Young girls may be up to ten times more susceptible to radioactive radiation than other members of society. They are up to five times more likely than boys their age to acquire cancer.
Since Russia invaded Ukraine in February, knowledge of the harm presented by radiation exposure has gained significant traction in the public discourse. Since then, there has been a simmering nuclear war talk. On October 6, President Joe Biden raised the specter of “Armageddon”. Despite the United States having no fresh information that Russian President Vladimir Putin was preparing for a nuclear attack.
When American atomic bombs were dropped on the Japanese cities in 1945. A biologist and the project’s originator Mary Olson said, “In Hiroshima and Nagasaki, many, many people were vaporized immediately.”
“But there were places where people did survive. Those are the people who are being studied now.”
In order to evaluate the long-term effects of radiation exposure on the human body. Regulatory organizations and researchers from all over the world frequently use data gathered from the long-term study of Hiroshima and Nagasaki bombing survivors.
Today, the U.S Nuclear Regulatory Commission relies on a subset of data. That describes the “Reference Man” to inform its assessments of the public’s exposure to ionizing radiation. Consequently, its choices about nuclear licensing and regulation.
According to the International Commission on Radiological Protection, the Reference Man is a Caucasian male between the ages of 20 and 30, Weighs 154 pounds, stands 5 feet 6 inches tall, and lives in Western Europe or North America. This one-size-fits-all strategy only adequately captures a limited portion of society.
In her research, Olson contrasted the effects of radiation on various demographic groups with those of the Reference Man. Who was exposed to the same dose of radiation?
“To me, it seems natural to take those who were most impacted in that dataset and then compare it to where the regulatory agencies center their regulations,” she said. The most severely impacted group in the dataset were young girls age 0 to five at the time of exposure. “And what was the difference?” she said. “A factor of ten.”
Young guys in that same age bracket were the second most affected group. However, compared to their male counterparts, young girls were twice as likely to get cancer over the research period. Women were more likely than males to develop cancer from radiation across all age categories. While the gender gap lessened with age.
Young people are particularly susceptible to radiation because their bodies are constantly developing. Which causes their cells to divide more rapidly. Their DNA is therefore more susceptible to damage that might cause tumors.
The consistency and significance of the correlation imply that there is something else at work. It is possible that the young females in the research simply received more radiation than their male counterparts.
Olson thinks that this divergence might cause by physiological variations between the male and female bodies. But more research is require. She claimed that male and female bodies differ in the proportionate concentration of stem cells. These stem cells are far more susceptible to its damage.
This hypothesis, while still only a theory, would account for the pattern in Olson’s data: “The differential in stem cell concentration changes with puberty,” Olson stated. As we age, the concentration of stem cells in our bodies decreases. This decline matches the near convergence of its risk for men and women in older age groups. “The advent of menstruation results in a genuine tapering off of stem cells in the female body compared to the males.”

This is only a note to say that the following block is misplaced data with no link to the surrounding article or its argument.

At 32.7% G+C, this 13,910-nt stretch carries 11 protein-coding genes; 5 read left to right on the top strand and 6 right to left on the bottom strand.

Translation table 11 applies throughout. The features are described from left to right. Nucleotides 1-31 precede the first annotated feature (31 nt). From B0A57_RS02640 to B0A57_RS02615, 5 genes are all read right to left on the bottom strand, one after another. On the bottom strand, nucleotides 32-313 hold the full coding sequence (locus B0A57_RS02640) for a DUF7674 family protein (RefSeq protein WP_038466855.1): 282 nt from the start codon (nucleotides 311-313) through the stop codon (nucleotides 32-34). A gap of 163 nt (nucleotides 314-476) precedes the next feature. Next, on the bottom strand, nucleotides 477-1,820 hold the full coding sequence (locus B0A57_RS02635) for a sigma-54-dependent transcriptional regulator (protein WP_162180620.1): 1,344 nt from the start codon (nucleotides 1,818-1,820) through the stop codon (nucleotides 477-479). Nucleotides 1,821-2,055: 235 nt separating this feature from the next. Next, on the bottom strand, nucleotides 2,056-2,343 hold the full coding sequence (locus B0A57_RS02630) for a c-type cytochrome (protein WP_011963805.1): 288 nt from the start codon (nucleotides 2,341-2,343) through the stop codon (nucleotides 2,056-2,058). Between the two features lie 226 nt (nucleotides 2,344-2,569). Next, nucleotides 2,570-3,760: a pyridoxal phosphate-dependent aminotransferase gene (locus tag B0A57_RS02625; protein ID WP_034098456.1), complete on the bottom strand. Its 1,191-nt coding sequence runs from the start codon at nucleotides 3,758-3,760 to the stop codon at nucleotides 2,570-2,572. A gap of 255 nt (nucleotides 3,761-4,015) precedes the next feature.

A one-size-fits-all approach to radiation risk assessment is likely to expose young women to dangerously high levels of radiation exposure, including from normal radiation exposures like CT scans, air travel, and medical x-rays as well as radiation from nuclear weapons. The risk and damage that ionizing radiation poses to society is therefore probably underestimate.
Radiation Exposure and the Risk of Cancer
Low-level radiation exposure has no immediate negative impact on health. But it can slightly raise your lifelong risk of developing cancer. Studies that monitor groups of radiation-exposed individuals, such as atomic bomb survivors and personnel in the radiation industry, are available. These studies demonstrate that exposure to radiation increases the risk of developing cancer and that this risk rises with radiation dose. On the other hand, when the radiation dose decreases, the risk of developing cancer also decreases.
In international units called millisieverts or rem, radiation doses are often express (U.S units). One radiation exposure or a series of exposures over time can use to calculate a dose. A single 100 millisievert (10 rem) or lower uniform whole-body exposure would not cause cancer in about 99% of people. When considering that approximately 40% of men and women in the United States. They will diagnose with cancer at some point in their lifetime. It would be incredibly challenging to detect an excess of malignancies brought on by radiation at this dose.
Even low individual risks may eventually cause an unacceptable number of extra cancer cases in a big population. For instance, in a population of one million people, an average 1% increase in a person’s lifetime chance of developing cancer could lead to 10,000 more cancer cases. To safeguard the American population, including vulnerable populations like children. From elevated cancer risks brought on by cumulative radiation exposure over a lifetime. The EPA establishes regulatory limits and suggests emergency response standards well below 100 millisieverts (10 rem).
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